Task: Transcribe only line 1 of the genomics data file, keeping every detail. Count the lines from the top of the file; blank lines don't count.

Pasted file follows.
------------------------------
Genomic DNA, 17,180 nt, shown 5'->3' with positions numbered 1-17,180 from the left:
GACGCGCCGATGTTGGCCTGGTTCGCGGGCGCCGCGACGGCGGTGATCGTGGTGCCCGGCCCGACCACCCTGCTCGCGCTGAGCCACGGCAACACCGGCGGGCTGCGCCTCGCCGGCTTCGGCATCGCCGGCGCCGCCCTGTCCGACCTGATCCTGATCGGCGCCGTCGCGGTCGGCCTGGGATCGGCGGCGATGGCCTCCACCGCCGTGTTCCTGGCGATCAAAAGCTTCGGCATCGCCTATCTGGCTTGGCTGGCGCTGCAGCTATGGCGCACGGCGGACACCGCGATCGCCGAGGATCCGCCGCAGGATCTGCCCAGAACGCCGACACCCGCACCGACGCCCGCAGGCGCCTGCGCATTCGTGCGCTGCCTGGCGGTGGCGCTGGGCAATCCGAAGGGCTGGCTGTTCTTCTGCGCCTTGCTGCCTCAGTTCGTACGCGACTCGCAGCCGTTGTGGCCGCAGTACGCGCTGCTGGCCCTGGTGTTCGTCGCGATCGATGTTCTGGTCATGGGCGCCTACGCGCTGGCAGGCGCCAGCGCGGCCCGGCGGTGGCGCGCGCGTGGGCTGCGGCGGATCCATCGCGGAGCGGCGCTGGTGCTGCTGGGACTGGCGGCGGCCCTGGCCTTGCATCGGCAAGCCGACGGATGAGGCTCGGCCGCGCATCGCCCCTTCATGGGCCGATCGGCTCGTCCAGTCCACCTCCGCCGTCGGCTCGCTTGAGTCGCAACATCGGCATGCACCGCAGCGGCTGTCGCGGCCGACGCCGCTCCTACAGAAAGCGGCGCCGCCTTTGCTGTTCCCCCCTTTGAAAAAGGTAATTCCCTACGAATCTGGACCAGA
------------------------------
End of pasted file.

Genomic DNA, 17,180 nt, shown 5'->3' with positions numbered 1-17,180 from the left: